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Instead of being an abuse of their civil rights, the bombing is a reminder to Puerto Ricans, that they don't really have any.

Related Gully Coverage

Is Puerto Rico's Governor Out of Her Depth?
Calderón's strange silence.

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Rosamy Abreu celebrates the outcome of the July 29 vote demanding an immediate end to U.S. Navy bombing in Vieques. Bombing resumed four days later. Tomas van Houtryve

The Myth of Civil Rights in Vieques

by Chuck 45

civil ('sivel) 1. relating to citizens of state
civil rights 1. personal rights of individual citizen

AUGUST 14, 2001. Democratic pols in hot pursuit of the Northeast Hispanic vote have been, of late, falling over each other to blast the U.S. Navy's continued bombing of the tiny Puerto Rican island of Vieques. Taking their cue from activists, they usually talk about it as a civil rights issue. They say that the hardship and danger, the resulting elevated cancer rates and the damage to coral reefs, are an abuse of the rights of the island's inhabitants as U.S. citizens.

In fact, instead of being an abuse of their civil rights, the bombing is a reminder to Puerto Ricans, in Vieques and on the main island, that they don't really have any. If they did, they wouldn't need the Kennedys and Clintons and Rangels, and like as not, the Navy wouldn't be in their backyard in the first place.

Among the missing civil rights is the cornerstone of them all — the right to vote for federal representation. Puerto Ricans, while supposedly U.S. citizens, have no U.S. Senators and Representatives, and no vote for the United States Presidency. Worse, they have no right to vote to get the vote.

Neither can they determine their collective fate. The July referendum in which the vast majority of Vieques residents voted to evict the Navy simply doesn't count. The same for the frequent referendums to decide national status. All worthless. Puerto Ricans could vote twice a day every day for independence or statehood, or the Navy in or the Navy out, and it wouldn't mean a thing unless the U.S. Congress (in which they have no representation) gave it their approval.

Since 1898, Puerto Rico has been a United States colony, a territory administered on the highest level by a foreign power. The 1917 Jones Act did allow Puerto Ricans a bill of rights and a local government, but only gave them statutory U.S. citizenship. In other words, their "citizenship," dependent on an act of Congress, not the Constitution, is just a privilege with a lot of strings attached, not a constitutionally defined right with all the protections that implies.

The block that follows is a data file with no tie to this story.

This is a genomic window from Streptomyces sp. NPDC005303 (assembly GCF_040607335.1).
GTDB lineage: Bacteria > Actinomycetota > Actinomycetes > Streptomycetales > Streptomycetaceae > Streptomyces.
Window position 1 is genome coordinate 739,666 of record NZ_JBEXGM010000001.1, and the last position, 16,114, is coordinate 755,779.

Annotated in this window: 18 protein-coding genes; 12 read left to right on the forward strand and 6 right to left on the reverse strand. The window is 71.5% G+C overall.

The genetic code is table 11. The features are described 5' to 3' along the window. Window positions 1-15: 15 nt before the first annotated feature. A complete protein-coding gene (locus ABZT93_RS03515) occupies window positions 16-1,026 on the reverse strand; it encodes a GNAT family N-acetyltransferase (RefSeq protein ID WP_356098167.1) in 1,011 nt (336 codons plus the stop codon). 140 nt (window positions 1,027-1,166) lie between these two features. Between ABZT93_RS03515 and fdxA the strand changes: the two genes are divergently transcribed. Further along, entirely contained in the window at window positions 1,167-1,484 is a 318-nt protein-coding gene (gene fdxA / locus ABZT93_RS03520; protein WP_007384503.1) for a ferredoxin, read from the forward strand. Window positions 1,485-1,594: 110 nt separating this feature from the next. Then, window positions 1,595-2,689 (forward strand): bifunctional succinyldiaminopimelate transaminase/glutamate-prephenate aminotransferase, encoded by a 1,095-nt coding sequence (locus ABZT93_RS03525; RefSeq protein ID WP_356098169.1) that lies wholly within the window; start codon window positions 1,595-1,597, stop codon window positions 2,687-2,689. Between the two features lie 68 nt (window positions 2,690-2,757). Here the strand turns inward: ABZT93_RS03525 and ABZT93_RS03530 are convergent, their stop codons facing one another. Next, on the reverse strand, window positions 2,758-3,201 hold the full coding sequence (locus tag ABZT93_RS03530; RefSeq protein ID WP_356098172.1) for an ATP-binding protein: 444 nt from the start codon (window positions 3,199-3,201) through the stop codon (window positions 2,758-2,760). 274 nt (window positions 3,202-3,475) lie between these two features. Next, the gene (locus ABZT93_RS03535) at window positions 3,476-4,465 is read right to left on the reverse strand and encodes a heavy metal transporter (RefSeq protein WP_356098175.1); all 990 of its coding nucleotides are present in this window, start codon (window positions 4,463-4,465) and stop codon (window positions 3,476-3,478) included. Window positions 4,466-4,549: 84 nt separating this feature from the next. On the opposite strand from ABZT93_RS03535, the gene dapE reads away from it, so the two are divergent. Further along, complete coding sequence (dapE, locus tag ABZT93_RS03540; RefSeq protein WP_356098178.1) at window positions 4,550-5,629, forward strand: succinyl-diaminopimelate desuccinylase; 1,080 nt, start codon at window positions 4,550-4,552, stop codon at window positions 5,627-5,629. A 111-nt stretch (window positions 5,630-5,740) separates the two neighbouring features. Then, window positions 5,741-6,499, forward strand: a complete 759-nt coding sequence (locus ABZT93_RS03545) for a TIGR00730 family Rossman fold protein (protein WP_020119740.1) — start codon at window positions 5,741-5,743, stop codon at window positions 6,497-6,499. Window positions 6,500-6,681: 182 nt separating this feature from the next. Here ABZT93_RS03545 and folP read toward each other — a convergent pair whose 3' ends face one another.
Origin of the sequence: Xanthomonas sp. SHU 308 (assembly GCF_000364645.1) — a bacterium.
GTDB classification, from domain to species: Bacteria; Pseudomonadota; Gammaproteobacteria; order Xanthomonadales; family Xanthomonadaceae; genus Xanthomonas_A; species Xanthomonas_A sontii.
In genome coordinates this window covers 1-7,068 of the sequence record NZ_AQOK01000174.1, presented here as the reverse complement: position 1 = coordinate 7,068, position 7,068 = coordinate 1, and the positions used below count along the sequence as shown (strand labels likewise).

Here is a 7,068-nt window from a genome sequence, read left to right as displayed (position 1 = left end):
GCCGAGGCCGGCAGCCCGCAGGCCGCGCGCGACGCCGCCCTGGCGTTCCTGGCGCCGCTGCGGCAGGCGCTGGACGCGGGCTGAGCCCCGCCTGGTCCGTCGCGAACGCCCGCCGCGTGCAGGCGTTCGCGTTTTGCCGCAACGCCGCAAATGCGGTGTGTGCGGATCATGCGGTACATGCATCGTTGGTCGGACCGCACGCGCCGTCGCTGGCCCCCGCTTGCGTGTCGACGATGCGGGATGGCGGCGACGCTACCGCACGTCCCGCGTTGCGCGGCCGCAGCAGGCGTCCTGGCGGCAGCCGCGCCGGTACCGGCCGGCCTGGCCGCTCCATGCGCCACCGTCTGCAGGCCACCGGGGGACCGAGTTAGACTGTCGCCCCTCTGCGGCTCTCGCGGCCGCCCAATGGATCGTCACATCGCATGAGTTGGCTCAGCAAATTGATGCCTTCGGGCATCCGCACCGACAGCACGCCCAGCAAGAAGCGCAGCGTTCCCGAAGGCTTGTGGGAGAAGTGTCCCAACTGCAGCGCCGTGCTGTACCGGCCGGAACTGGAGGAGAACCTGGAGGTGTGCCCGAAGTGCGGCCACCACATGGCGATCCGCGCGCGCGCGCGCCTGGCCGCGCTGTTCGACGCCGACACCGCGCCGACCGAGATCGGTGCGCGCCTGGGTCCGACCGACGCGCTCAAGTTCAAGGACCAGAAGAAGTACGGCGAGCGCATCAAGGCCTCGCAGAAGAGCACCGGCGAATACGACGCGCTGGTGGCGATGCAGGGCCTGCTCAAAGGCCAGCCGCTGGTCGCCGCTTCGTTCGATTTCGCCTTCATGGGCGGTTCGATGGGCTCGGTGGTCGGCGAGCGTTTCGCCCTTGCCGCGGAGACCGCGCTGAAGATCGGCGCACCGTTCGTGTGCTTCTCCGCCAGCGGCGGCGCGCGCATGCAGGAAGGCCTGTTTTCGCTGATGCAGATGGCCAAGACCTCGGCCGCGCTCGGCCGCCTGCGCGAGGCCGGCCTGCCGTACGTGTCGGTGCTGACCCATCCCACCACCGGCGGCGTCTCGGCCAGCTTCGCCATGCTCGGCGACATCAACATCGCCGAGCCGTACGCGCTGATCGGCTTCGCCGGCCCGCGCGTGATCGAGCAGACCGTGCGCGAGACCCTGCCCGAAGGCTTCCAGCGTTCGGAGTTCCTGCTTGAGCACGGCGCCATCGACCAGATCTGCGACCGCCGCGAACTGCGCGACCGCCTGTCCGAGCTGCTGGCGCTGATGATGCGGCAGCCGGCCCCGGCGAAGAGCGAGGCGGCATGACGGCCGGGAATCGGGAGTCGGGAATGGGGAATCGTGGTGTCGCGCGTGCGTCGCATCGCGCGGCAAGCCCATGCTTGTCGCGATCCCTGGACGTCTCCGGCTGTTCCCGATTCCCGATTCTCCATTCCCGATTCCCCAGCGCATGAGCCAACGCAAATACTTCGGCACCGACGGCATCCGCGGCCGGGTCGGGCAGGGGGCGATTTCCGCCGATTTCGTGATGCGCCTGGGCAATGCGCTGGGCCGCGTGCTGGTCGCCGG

One of the crueler conditions of Puerto Rican citizenship is that if they leave their homeland and move to New York or Chicago or any city in the United States, becoming exiles in someone else's Northern state, then they can vote on the federal level. Then they have rights, but not as Puerto Ricans in their own land. Morally, if not legally, that is not real citizenship. It is a colonial parody.

Without full, unfettered citizenship, there is no "civil" in rights. And "rights" themselves, which imply a whole world of entitlement, power, and legal recourse, are not a reality for Puerto Ricans who are still voiceless and voteless, whose very citizenship can be withdrawn or imposed by the whim of a distant Congress.

Related links:

For up-to-the-minute info on Vieques protests go to Vieques Libre.

For the U.S. Navy's viewpoint regarding Vieques.

For Complete Coverage Puerto Rico


The Gully In Depth

Puerto Rico
navy out All about Puerto Rico, U.S.-Puerto Rico colonial history past and present, and the struggle to evict the U.S. Navy from Vieques. ¡Viva Borinquen!

New World
new world Our Americas. Politics, democracies, failed utopias, and the sullen heirs of colonialism: from Canada to Argentina.

Gay Mundo
gay pride The Gully's ultragay coverage. Includes musings on activism, info on queers from Taiwan to Puerto Rico and more.

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